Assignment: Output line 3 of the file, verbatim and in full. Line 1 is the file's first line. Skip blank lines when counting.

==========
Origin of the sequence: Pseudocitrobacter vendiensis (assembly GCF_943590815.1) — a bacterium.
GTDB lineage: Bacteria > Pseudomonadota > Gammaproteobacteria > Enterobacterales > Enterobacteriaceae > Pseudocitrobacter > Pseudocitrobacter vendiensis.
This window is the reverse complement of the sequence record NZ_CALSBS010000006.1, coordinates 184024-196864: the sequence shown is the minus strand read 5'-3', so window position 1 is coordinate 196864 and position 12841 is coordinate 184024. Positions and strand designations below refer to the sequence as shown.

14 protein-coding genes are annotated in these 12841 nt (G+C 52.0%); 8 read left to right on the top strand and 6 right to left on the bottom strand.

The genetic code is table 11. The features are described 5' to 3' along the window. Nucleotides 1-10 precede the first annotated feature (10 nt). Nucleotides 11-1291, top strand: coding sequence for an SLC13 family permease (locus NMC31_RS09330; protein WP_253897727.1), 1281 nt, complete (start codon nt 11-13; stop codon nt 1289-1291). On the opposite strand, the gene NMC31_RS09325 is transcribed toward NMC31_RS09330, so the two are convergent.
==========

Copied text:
This window is the reverse complement of the sequence record NZ_CALSBS010000006.1, coordinates 184024-196864: the sequence shown is the minus strand read 5'-3', so window position 1 is coordinate 196864 and position 12841 is coordinate 184024. Positions and strand designations below refer to the sequence as shown.